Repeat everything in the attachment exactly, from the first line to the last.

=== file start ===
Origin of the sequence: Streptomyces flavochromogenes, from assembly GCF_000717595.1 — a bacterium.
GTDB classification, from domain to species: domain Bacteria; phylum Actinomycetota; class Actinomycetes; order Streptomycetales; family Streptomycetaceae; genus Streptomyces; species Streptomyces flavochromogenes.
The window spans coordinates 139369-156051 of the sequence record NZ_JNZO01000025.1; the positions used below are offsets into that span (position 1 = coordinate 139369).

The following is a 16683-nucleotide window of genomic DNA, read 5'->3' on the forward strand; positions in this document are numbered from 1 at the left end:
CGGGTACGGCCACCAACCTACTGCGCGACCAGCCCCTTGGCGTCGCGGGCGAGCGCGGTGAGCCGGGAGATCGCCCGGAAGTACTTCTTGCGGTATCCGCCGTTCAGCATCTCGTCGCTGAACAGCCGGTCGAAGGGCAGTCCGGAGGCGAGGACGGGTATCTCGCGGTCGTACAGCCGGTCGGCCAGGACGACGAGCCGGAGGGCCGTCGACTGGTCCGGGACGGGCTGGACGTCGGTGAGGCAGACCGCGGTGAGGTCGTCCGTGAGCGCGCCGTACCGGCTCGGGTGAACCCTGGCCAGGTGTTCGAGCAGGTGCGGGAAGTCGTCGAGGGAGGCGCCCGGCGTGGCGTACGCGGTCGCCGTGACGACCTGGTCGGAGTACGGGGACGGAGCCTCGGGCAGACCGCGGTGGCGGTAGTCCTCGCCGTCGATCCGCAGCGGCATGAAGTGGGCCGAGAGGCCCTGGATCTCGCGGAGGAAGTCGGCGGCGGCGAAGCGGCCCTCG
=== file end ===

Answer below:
Origin of the sequence: Streptomyces flavochromogenes, from assembly GCF_000717595.1 — a bacterium.
GTDB classification, from domain to species: domain Bacteria; phylum Actinomycetota; class Actinomycetes; order Streptomycetales; family Streptomycetaceae; genus Streptomyces; species Streptomyces flavochromogenes.
The window spans coordinates 139369-156051 of the sequence record NZ_JNZO01000025.1; the positions used below are offsets into that span (position 1 = coordinate 139369).

The following is a 16683-nucleotide window of genomic DNA, read 5'->3' on the forward strand; positions in this document are numbered from 1 at the left end:
CGGGTACGGCCACCAACCTACTGCGCGACCAGCCCCTTGGCGTCGCGGGCGAGCGCGGTGAGCCGGGAGATCGCCCGGAAGTACTTCTTGCGGTATCCGCCGTTCAGCATCTCGTCGCTGAACAGCCGGTCGAAGGGCAGTCCGGAGGCGAGGACGGGTATCTCGCGGTCGTACAGCCGGTCGGCCAGGACGACGAGCCGGAGGGCCGTCGACTGGTCCGGGACGGGCTGGACGTCGGTGAGGCAGACCGCGGTGAGGTCGTCCGTGAGCGCGCCGTACCGGCTCGGGTGAACCCTGGCCAGGTGTTCGAGCAGGTGCGGGAAGTCGTCGAGGGAGGCGCCCGGCGTGGCGTACGCGGTCGCCGTGACGACCTGGTCGGAGTACGGGGACGGAGCCTCGGGCAGACCGCGGTGGCGGTAGTCCTCGCCGTCGATCCGCAGCGGCATGAAGTGGGCCGAGAGGCCCTGGATCTCGCGGAGGAAGTCGGCGGCGGCGAAGCGGCCCTCG